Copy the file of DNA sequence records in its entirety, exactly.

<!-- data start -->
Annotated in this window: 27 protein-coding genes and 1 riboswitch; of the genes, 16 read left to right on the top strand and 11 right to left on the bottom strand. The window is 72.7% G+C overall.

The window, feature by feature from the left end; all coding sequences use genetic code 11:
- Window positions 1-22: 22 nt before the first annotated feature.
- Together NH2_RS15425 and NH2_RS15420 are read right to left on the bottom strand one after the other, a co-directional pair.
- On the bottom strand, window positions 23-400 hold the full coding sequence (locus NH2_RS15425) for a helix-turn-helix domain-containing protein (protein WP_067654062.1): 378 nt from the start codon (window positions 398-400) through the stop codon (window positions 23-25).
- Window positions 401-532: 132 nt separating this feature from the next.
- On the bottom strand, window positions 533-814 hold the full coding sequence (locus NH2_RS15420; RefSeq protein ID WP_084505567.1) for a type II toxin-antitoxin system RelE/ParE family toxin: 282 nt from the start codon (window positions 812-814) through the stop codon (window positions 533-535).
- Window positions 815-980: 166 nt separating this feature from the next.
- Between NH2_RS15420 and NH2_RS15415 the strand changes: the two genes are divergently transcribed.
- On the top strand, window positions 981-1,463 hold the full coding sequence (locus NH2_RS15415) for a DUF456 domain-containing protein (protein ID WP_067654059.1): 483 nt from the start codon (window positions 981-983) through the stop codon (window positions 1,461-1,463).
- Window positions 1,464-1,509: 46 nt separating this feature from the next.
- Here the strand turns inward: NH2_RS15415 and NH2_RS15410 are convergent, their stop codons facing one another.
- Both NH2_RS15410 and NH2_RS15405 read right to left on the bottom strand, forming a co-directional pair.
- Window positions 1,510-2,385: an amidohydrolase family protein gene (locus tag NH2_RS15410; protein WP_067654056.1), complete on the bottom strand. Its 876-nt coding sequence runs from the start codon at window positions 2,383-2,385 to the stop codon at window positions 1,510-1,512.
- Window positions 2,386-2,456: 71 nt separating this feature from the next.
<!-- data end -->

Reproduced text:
Annotated in this window: 27 protein-coding genes and 1 riboswitch; of the genes, 16 read left to right on the top strand and 11 right to left on the bottom strand. The window is 72.7% G+C overall.

The window, feature by feature from the left end; all coding sequences use genetic code 11:
- Window positions 1-22: 22 nt before the first annotated feature.
- Together NH2_RS15425 and NH2_RS15420 are read right to left on the bottom strand one after the other, a co-directional pair.
- On the bottom strand, window positions 23-400 hold the full coding sequence (locus NH2_RS15425) for a helix-turn-helix domain-containing protein (protein WP_067654062.1): 378 nt from the start codon (window positions 398-400) through the stop codon (window positions 23-25).
- Window positions 401-532: 132 nt separating this feature from the next.
- On the bottom strand, window positions 533-814 hold the full coding sequence (locus NH2_RS15420; RefSeq protein ID WP_084505567.1) for a type II toxin-antitoxin system RelE/ParE family toxin: 282 nt from the start codon (window positions 812-814) through the stop codon (window positions 533-535).
- Window positions 815-980: 166 nt separating this feature from the next.
- Between NH2_RS15420 and NH2_RS15415 the strand changes: the two genes are divergently transcribed.
- On the top strand, window positions 981-1,463 hold the full coding sequence (locus NH2_RS15415) for a DUF456 domain-containing protein (protein ID WP_067654059.1): 483 nt from the start codon (window positions 981-983) through the stop codon (window positions 1,461-1,463).
- Window positions 1,464-1,509: 46 nt separating this feature from the next.
- Here the strand turns inward: NH2_RS15415 and NH2_RS15410 are convergent, their stop codons facing one another.
- Both NH2_RS15410 and NH2_RS15405 read right to left on the bottom strand, forming a co-directional pair.
- Window positions 1,510-2,385: an amidohydrolase family protein gene (locus tag NH2_RS15410; protein WP_067654056.1), complete on the bottom strand. Its 876-nt coding sequence runs from the start codon at window positions 2,383-2,385 to the stop codon at window positions 1,510-1,512.
- Window positions 2,386-2,456: 71 nt separating this feature from the next.